Interest rates have a great impact on the Australian economy, due to their ability to affect not only the price of products but also the ability to repay them.
This is because the lower the interest rates are, the more money there that can be spent. The more money there is to spend, the more likely and often it will be spent (as opposed to saving it). When spending increases, the prices often and quickly follow.
This means that, for example, purchasing a car while interest rates are low means that your ability to borrow more money is increased – but you need to be sure that your ability to repay that debt is not affected.
The Reserve Bank originally stated that there will be no increases until at least 2024, but recently, higher than expected inflation numbers have been spotted in places such as the petrol station or the supermarket.
If inflation grows too high, the Reserve Bank will be forced to take action. Though it might be difficult to accurately predict what the Reserve Bank will do, checking what the banks are doing with their fixed-rate mortgages may give an indication of their thoughts regarding property for example. If they are starting to increase, the banks believe that they will rise during the term of the fixed interest period.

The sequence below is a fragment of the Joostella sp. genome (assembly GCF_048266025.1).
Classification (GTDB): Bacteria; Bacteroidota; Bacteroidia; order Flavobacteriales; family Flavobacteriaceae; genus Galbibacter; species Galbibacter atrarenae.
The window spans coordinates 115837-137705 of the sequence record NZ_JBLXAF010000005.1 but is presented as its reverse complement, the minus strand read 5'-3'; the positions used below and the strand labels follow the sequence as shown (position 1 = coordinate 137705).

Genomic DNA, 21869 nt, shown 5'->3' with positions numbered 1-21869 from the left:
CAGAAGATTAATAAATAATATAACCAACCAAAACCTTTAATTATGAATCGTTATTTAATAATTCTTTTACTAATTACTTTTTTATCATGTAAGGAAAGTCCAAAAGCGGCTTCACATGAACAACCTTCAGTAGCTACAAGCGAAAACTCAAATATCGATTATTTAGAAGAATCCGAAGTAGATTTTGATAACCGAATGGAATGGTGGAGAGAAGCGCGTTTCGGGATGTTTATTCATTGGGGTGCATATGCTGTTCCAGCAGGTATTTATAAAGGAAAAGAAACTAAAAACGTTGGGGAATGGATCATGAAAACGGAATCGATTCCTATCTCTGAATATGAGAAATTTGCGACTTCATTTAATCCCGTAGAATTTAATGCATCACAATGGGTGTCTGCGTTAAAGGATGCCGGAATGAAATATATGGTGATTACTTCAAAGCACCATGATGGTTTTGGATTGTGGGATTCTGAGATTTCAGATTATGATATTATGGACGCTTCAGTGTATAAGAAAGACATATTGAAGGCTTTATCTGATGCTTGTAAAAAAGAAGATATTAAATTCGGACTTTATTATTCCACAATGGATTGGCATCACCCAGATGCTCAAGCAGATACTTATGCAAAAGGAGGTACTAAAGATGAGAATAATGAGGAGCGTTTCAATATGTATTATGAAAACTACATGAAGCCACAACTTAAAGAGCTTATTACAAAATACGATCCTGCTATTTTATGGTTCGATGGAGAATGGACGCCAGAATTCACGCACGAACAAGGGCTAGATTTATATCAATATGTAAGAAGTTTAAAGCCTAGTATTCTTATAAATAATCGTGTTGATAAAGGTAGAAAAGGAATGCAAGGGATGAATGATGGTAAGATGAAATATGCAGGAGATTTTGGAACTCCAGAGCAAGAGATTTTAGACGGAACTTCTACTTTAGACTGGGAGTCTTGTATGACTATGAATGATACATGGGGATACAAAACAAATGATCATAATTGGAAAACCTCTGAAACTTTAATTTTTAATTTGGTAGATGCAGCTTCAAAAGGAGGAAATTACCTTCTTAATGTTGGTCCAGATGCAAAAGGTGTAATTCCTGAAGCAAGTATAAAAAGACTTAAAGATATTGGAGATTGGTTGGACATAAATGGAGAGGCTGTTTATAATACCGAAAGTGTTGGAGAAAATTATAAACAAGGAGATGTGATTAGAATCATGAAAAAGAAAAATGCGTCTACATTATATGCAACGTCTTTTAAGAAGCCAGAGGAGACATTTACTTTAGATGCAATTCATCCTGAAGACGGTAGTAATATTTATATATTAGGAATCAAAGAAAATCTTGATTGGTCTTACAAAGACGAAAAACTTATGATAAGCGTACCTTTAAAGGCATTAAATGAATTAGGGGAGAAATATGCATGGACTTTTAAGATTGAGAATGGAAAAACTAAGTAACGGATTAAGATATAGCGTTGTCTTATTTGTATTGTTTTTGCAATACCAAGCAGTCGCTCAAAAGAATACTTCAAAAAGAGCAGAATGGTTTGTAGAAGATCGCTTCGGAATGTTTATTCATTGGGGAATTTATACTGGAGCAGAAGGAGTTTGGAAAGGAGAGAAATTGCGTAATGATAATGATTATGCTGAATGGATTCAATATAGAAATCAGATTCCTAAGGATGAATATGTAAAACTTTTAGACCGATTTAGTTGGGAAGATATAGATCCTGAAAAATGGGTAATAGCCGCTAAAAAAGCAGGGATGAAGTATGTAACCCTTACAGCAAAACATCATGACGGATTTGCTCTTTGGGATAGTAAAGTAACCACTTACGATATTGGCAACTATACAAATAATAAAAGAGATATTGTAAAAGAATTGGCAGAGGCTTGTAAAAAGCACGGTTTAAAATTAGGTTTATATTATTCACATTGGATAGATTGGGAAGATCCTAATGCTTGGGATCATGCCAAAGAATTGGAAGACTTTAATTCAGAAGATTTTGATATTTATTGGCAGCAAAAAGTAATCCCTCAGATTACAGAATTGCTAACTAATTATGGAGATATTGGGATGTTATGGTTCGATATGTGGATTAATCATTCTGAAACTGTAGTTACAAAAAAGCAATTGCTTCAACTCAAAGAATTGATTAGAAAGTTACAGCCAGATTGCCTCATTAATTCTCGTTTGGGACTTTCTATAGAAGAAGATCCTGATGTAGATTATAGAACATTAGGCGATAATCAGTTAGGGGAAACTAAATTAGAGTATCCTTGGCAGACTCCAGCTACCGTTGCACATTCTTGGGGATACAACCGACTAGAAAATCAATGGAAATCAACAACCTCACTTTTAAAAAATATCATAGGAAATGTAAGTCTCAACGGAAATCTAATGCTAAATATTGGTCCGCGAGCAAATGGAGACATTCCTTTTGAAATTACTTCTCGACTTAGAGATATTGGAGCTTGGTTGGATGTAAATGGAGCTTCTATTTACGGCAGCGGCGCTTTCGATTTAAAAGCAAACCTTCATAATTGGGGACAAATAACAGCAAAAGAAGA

The Reserve Bank has also been consistent in stating that interest rates will not lift until annual wage growth is closer to 3%, annual inflation is sustainably between 2-3% and the jobless rate is near 4%. Supply chain issues and the risk of inflation conflate in adding to the pressures of maintaining these interest rates.
When interest rates are low, investing can become a profitable sideline but requires careful consideration and planning. Speaking with a financial adviser about what you can do is the best course of action to take.